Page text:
Latino voter confidence in former Vice President Joe Biden on key issues like the Covid-19 pandemic has grown since June, according to a Pew Research poll published on Friday, while views on President Trump remain consistently low.
Conducted between September 30 and October 5, the poll found that registered Latino voters are increasingly somewhat to very confident in Biden on issues like Covid-19 (an 8 percentage point increase to 71%), foreign policy (10 points to 68%) and bringing the country closer together (15 points to 70%).
Confidence in Trump’s position on such issues remain largely unchanged, though opinions on whether he can bring the country closer together have fallen 8 points to 20%.
Biden leads Trump across all Latino demographic groups, and leads among Latino voters in battleground states with 54% support versus 37% for Trump.
Both the campaigns have increased efforts to court Latino voters, with the Trump camp announcing a last-minute aid package in September for Puerto Rico after largely ignoring disaster relief there in the wake of Hurricane Maria.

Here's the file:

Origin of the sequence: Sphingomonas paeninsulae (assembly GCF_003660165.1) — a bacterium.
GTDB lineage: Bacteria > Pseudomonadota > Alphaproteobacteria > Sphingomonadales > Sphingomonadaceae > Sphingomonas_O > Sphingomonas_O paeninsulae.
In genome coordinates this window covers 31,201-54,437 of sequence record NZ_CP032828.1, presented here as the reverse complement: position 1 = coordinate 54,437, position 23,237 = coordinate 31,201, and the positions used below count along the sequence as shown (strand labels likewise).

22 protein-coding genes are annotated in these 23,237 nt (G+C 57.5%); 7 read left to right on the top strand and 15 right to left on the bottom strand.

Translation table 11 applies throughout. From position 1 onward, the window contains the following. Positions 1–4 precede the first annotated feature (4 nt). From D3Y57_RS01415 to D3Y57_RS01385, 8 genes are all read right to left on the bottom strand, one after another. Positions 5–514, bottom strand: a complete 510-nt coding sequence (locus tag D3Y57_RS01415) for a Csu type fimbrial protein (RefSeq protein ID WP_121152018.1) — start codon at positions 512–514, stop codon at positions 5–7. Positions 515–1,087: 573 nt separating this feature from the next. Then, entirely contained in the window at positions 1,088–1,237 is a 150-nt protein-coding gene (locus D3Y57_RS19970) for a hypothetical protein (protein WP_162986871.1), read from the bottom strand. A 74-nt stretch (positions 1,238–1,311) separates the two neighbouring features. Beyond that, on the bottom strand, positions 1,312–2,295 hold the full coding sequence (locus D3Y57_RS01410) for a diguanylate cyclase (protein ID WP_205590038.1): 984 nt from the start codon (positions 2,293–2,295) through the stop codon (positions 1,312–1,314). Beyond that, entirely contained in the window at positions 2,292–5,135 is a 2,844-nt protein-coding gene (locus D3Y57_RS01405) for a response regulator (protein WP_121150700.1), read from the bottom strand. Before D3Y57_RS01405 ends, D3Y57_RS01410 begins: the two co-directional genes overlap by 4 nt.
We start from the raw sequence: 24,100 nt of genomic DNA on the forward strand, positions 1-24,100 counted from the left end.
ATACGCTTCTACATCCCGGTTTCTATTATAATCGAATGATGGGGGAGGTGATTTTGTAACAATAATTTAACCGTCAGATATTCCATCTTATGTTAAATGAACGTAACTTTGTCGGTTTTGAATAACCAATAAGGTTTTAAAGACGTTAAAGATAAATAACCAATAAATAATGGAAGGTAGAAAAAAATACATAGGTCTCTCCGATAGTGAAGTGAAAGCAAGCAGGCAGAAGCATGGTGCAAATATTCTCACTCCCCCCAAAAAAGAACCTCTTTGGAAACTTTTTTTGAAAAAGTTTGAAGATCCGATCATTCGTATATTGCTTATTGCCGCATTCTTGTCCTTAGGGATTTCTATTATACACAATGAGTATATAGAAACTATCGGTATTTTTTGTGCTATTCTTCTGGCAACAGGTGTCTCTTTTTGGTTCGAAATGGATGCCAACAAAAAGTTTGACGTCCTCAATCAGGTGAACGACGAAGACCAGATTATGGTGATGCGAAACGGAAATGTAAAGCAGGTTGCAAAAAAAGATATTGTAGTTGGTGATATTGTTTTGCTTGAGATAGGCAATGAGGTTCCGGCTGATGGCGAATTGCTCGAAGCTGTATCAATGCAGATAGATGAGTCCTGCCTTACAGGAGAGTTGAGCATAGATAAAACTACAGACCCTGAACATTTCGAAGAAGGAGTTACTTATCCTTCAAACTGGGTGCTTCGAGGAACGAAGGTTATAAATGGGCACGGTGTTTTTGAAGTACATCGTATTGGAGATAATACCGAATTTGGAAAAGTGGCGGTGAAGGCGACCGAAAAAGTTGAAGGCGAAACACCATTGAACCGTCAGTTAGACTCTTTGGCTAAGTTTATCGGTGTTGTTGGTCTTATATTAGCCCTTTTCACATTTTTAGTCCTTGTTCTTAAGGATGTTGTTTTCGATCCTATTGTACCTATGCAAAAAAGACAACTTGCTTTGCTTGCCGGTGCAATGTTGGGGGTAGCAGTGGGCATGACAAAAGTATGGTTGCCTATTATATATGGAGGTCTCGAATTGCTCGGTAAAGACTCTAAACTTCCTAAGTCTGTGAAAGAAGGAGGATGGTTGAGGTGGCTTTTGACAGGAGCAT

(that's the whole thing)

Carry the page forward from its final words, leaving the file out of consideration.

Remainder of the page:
Favorability among Latino voters in the key battleground state of Florida has dramatically reversed in favor of Biden, despite its more conservative Cuban-American population.
In 2019, Pew Research predicted that, for the first time, Hispanic voters would be the largest nonwhite ethnic voting bloc in the 2020 electorate.
The Covid-19 pandemic has disproportionately harmed Latino and Black Americans. Pew Research notes that Hispanic women experienced the largest job losses among any racial or ethnic group regardless of gender. Nonwhite people dying of Covid-19 exceeds their share of the country’s population. In particular, a Centers for Disease Control and Prevention study in September found that Hispanic, Black and American Indian children die at disproportionate rates compared to white children. Long-standing systemic social inequalities like “crowded living conditions, food and housing insecurity, wealth and educational gaps and racial discrimination” have been blamed for these disparities.
68%. That’s the percentage of Latino voters who say they’re “fearful” about the state of the country. The sentiment is consistent across battleground and non-battleground states.